The Whole World is Blind
Text & Audio
Departing from the idea that seeing is believing and moving toward the theories that Virginia Woolf and Susan Sontag espoused that visuals often mislead if not outright lead to complacency and even engender disaster, this project aims to “see” visuals from recent and ongoing wars without looking. The aim here is not to call out particular places or photographers, but to do the opposite, to somehow neutralize the terror inherent in a war photograph becoming a market commodity, and a work of art. Like Woolf and Sontag in their books, I believe it necessary to describe but not to show war photographs in order to understand and respect the power they hold. Most photographs taken of people in the public sphere are of suffering and most of that suffering is manmade. Leaving a notebook for the audience to comment on allows us to determine how iconic these particular photographs have become in the past few years, if at all.
Do the observers recognize them, even in their most muted form –metaphor? What can we sense about mortality and morality — about war when we allow ourselves to be blinded? When we are forced to listen and imagine? When we stop privileging visuality and heighten our sense of sound? Can it tame the violence of the art? Can blindness lead us to a new kind of vision that would open a space for peace, love and beauty? This sound work will loop through a history of the present moment to bring us back to our originary question: is seeing believing? Perhaps the greatest pinnacle of vision resides in blindness. Just as the loudest message is born in silence.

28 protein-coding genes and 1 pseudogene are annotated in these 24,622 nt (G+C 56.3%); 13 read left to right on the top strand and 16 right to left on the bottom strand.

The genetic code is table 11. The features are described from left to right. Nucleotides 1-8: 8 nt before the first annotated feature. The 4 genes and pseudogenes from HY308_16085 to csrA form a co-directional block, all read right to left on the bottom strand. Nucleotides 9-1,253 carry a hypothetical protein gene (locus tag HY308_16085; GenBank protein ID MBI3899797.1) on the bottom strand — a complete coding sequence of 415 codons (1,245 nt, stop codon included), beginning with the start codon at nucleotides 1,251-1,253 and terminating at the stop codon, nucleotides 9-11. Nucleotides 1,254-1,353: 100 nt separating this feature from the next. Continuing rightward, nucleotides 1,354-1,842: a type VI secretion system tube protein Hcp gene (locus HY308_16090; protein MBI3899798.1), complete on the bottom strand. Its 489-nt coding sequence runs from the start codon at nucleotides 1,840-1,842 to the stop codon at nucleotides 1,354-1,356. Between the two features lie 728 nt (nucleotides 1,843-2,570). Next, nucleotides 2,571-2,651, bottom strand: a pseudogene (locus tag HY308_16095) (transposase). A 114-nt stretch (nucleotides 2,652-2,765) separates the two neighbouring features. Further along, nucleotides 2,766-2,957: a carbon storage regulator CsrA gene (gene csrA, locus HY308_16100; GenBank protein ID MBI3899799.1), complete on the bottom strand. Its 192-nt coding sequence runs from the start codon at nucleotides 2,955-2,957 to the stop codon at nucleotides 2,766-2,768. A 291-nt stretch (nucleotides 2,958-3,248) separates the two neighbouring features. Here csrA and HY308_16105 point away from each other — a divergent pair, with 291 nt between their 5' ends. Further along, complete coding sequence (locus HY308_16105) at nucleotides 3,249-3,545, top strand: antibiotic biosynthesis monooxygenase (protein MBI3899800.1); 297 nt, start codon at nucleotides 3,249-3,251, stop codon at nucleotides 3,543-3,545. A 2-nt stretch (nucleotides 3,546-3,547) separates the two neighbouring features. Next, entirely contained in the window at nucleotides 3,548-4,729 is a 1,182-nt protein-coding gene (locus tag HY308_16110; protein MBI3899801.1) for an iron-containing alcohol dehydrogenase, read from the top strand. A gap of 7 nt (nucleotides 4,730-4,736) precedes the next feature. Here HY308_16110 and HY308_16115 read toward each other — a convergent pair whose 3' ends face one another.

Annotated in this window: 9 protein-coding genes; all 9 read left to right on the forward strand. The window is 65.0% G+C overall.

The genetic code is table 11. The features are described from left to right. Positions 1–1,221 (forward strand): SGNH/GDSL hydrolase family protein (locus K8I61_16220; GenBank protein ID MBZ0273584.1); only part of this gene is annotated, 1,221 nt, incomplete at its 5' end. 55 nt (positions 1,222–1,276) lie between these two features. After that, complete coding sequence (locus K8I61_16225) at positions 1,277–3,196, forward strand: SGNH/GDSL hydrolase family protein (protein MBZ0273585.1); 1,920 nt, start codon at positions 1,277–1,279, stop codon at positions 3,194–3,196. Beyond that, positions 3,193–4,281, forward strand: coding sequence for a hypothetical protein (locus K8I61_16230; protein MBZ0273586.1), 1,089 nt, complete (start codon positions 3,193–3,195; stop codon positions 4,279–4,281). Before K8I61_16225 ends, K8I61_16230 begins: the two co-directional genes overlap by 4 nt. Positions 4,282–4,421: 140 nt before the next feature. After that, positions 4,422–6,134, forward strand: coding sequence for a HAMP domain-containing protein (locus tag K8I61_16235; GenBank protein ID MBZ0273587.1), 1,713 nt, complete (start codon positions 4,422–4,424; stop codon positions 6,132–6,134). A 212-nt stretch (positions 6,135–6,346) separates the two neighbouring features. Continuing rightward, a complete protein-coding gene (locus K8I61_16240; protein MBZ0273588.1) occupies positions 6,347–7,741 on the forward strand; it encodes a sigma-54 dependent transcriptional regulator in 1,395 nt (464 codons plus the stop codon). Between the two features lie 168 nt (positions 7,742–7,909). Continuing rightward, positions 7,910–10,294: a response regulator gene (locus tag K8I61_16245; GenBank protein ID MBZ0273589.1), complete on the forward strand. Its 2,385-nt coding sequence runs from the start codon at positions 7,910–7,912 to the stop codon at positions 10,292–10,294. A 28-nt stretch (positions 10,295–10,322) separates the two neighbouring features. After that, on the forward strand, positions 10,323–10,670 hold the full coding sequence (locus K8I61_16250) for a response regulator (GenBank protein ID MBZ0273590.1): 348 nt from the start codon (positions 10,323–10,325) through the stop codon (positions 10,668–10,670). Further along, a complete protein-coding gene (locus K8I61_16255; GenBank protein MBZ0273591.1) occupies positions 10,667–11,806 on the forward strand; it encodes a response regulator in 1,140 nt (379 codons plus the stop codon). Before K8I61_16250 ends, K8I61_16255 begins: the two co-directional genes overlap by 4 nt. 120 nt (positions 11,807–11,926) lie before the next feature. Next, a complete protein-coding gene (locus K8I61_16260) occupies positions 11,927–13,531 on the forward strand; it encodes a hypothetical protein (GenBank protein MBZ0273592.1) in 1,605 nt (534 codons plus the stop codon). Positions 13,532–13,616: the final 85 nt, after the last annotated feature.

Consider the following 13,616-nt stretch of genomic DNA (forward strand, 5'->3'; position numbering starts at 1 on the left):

Roxanne Varzi is an Associate Professor of Anthropology and Film and Media Studies at the University of California, Irvine. She is a core faculty member of the Culture and Theory PhD program and the working group in African and Middle Eastern studies. She is an affiliated faculty member of the Dr. Samuel M. Jordan Center for Persian Studies and Culture, Religious Studies, and the Center for Global Peace and Conflict Studies. She is also on the editorial board of the Journal for Media Sociology. Her film, Plastic Flowers Never Die, was an official selection of over half a dozen film festivals. Her current projects include a book about artistic production by Iranians inside and outside of Iran since the revolution and a sound installation regarding the power of war images.